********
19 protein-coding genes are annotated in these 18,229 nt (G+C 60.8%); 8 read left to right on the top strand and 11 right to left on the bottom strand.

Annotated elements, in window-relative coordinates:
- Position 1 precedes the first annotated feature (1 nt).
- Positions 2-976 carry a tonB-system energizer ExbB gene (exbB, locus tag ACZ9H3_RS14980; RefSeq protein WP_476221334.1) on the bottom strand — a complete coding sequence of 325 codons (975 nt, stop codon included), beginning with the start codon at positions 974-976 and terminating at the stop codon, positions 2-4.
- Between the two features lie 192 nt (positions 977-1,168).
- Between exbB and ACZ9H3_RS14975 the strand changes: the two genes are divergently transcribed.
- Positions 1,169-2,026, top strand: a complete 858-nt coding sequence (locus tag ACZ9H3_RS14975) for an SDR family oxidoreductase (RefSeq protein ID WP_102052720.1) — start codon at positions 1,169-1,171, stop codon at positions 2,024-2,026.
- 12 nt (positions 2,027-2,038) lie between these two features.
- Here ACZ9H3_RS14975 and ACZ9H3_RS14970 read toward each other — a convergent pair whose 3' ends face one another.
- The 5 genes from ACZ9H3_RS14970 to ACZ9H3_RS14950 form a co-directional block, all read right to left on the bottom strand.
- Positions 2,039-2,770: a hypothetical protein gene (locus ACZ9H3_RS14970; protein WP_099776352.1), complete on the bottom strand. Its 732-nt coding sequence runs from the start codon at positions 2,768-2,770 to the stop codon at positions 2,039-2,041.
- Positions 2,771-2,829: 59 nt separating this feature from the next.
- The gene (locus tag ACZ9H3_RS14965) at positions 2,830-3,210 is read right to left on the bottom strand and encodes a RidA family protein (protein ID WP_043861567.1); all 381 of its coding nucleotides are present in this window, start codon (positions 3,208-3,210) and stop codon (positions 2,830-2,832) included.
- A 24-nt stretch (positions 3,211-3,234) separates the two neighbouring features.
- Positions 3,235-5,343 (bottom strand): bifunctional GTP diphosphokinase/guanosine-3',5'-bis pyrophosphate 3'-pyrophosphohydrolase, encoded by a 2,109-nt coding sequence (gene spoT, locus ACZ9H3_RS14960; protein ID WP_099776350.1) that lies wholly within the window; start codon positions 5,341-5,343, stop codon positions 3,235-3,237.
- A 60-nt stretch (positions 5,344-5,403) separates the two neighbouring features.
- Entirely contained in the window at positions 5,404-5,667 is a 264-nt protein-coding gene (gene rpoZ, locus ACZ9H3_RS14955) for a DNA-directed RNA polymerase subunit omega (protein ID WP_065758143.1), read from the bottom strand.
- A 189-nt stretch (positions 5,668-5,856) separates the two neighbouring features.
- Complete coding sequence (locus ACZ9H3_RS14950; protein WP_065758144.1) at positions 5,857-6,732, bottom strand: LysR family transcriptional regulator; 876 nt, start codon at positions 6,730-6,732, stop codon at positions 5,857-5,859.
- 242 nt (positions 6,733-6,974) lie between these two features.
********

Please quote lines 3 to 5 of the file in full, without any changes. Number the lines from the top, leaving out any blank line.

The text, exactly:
- Position 1 precedes the first annotated feature (1 nt).
- Positions 2-976 carry a tonB-system energizer ExbB gene (exbB, locus tag ACZ9H3_RS14980; RefSeq protein WP_476221334.1) on the bottom strand — a complete coding sequence of 325 codons (975 nt, stop codon included), beginning with the start codon at positions 974-976 and terminating at the stop codon, positions 2-4.
- Between the two features lie 192 nt (positions 977-1,168).